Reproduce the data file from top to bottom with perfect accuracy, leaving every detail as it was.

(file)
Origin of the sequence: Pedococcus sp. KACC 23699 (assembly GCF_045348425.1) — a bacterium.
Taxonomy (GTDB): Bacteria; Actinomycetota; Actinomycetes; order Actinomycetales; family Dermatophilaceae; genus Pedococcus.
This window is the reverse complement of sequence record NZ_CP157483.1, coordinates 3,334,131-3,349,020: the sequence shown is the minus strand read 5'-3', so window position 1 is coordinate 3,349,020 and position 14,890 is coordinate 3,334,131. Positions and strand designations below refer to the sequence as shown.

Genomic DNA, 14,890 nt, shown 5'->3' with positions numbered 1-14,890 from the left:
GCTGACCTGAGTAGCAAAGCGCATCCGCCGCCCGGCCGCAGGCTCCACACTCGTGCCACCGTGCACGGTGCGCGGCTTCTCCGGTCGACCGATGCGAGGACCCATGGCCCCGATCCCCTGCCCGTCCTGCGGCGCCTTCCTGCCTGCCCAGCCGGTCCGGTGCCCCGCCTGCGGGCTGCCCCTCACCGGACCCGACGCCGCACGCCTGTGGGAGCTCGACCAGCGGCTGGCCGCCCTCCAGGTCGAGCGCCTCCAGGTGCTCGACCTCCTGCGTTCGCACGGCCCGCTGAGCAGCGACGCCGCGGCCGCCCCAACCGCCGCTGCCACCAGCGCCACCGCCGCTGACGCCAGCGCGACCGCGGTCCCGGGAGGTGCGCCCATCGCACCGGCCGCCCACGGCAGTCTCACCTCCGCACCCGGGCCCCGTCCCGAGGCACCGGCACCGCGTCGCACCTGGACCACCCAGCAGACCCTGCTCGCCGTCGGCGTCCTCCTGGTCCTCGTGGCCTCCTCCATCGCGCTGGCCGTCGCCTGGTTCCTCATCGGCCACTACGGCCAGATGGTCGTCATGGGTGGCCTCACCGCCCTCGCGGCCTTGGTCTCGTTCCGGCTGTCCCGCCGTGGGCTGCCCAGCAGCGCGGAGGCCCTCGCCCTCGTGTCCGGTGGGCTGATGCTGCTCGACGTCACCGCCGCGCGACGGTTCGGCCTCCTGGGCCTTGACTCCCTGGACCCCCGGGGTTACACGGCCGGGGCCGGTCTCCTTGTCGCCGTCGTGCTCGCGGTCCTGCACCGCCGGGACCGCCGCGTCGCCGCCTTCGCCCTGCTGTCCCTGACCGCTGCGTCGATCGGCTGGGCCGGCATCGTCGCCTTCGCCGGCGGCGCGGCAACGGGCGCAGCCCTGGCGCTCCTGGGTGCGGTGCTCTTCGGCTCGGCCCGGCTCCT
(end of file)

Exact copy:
Origin of the sequence: Pedococcus sp. KACC 23699 (assembly GCF_045348425.1) — a bacterium.
Taxonomy (GTDB): Bacteria; Actinomycetota; Actinomycetes; order Actinomycetales; family Dermatophilaceae; genus Pedococcus.
This window is the reverse complement of sequence record NZ_CP157483.1, coordinates 3,334,131-3,349,020: the sequence shown is the minus strand read 5'-3', so window position 1 is coordinate 3,349,020 and position 14,890 is coordinate 3,334,131. Positions and strand designations below refer to the sequence as shown.

Genomic DNA, 14,890 nt, shown 5'->3' with positions numbered 1-14,890 from the left:
GCTGACCTGAGTAGCAAAGCGCATCCGCCGCCCGGCCGCAGGCTCCACACTCGTGCCACCGTGCACGGTGCGCGGCTTCTCCGGTCGACCGATGCGAGGACCCATGGCCCCGATCCCCTGCCCGTCCTGCGGCGCCTTCCTGCCTGCCCAGCCGGTCCGGTGCCCCGCCTGCGGGCTGCCCCTCACCGGACCCGACGCCGCACGCCTGTGGGAGCTCGACCAGCGGCTGGCCGCCCTCCAGGTCGAGCGCCTCCAGGTGCTCGACCTCCTGCGTTCGCACGGCCCGCTGAGCAGCGACGCCGCGGCCGCCCCAACCGCCGCTGCCACCAGCGCCACCGCCGCTGACGCCAGCGCGACCGCGGTCCCGGGAGGTGCGCCCATCGCACCGGCCGCCCACGGCAGTCTCACCTCCGCACCCGGGCCCCGTCCCGAGGCACCGGCACCGCGTCGCACCTGGACCACCCAGCAGACCCTGCTCGCCGTCGGCGTCCTCCTGGTCCTCGTGGCCTCCTCCATCGCGCTGGCCGTCGCCTGGTTCCTCATCGGCCACTACGGCCAGATGGTCGTCATGGGTGGCCTCACCGCCCTCGCGGCCTTGGTCTCGTTCCGGCTGTCCCGCCGTGGGCTGCCCAGCAGCGCGGAGGCCCTCGCCCTCGTGTCCGGTGGGCTGATGCTGCTCGACGTCACCGCCGCGCGACGGTTCGGCCTCCTGGGCCTTGACTCCCTGGACCCCCGGGGTTACACGGCCGGGGCCGGTCTCCTTGTCGCCGTCGTGCTCGCGGTCCTGCACCGCCGGGACCGCCGCGTCGCCGCCTTCGCCCTGCTGTCCCTGACCGCTGCGTCGATCGGCTGGGCCGGCATCGTCGCCTTCGCCGGCGGCGCGGCAACGGGCGCAGCCCTGGCGCTCCTGGGTGCGGTGCTCTTCGGCTCGGCCCGGCTCCT